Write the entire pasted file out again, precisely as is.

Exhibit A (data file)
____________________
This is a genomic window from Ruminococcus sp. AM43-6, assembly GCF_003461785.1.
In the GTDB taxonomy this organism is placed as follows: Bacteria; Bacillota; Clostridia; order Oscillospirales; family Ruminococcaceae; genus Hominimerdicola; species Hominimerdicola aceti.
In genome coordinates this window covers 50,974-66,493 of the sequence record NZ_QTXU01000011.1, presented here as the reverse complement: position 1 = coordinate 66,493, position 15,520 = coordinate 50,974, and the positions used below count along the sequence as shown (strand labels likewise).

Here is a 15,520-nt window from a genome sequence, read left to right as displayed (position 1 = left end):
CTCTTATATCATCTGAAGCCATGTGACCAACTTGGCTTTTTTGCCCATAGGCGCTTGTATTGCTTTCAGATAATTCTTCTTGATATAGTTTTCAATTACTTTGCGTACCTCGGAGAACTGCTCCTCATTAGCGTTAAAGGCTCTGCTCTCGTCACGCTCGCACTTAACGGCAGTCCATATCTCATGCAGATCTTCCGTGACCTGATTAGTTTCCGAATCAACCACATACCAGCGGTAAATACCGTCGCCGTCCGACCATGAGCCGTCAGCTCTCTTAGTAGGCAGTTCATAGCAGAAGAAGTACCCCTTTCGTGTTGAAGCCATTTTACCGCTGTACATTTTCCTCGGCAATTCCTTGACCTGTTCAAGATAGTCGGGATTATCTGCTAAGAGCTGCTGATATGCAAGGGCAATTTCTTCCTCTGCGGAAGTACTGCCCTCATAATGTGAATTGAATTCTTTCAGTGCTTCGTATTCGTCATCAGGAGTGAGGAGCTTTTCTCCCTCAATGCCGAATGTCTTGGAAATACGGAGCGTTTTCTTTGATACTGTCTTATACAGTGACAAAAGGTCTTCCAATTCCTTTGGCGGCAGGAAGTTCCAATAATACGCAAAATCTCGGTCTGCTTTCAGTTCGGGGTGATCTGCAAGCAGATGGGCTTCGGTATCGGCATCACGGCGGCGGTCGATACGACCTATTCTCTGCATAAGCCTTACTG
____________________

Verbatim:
This is a genomic window from Ruminococcus sp. AM43-6, assembly GCF_003461785.1.
In the GTDB taxonomy this organism is placed as follows: Bacteria; Bacillota; Clostridia; order Oscillospirales; family Ruminococcaceae; genus Hominimerdicola; species Hominimerdicola aceti.
In genome coordinates this window covers 50,974-66,493 of the sequence record NZ_QTXU01000011.1, presented here as the reverse complement: position 1 = coordinate 66,493, position 15,520 = coordinate 50,974, and the positions used below count along the sequence as shown (strand labels likewise).

Here is a 15,520-nt window from a genome sequence, read left to right as displayed (position 1 = left end):
CTCTTATATCATCTGAAGCCATGTGACCAACTTGGCTTTTTTGCCCATAGGCGCTTGTATTGCTTTCAGATAATTCTTCTTGATATAGTTTTCAATTACTTTGCGTACCTCGGAGAACTGCTCCTCATTAGCGTTAAAGGCTCTGCTCTCGTCACGCTCGCACTTAACGGCAGTCCATATCTCATGCAGATCTTCCGTGACCTGATTAGTTTCCGAATCAACCACATACCAGCGGTAAATACCGTCGCCGTCCGACCATGAGCCGTCAGCTCTCTTAGTAGGCAGTTCATAGCAGAAGAAGTACCCCTTTCGTGTTGAAGCCATTTTACCGCTGTACATTTTCCTCGGCAATTCCTTGACCTGTTCAAGATAGTCGGGATTATCTGCTAAGAGCTGCTGATATGCAAGGGCAATTTCTTCCTCTGCGGAAGTACTGCCCTCATAATGTGAATTGAATTCTTTCAGTGCTTCGTATTCGTCATCAGGAGTGAGGAGCTTTTCTCCCTCAATGCCGAATGTCTTGGAAATACGGAGCGTTTTCTTTGATACTGTCTTATACAGTGACAAAAGGTCTTCCAATTCCTTTGGCGGCAGGAAGTTCCAATAATACGCAAAATCTCGGTCTGCTTTCAGTTCGGGGTGATCTGCAAGCAGATGGGCTTCGGTATCGGCATCACGGCGGCGGTCGATACGACCTATTCTCTGCATAAGCCTTACTG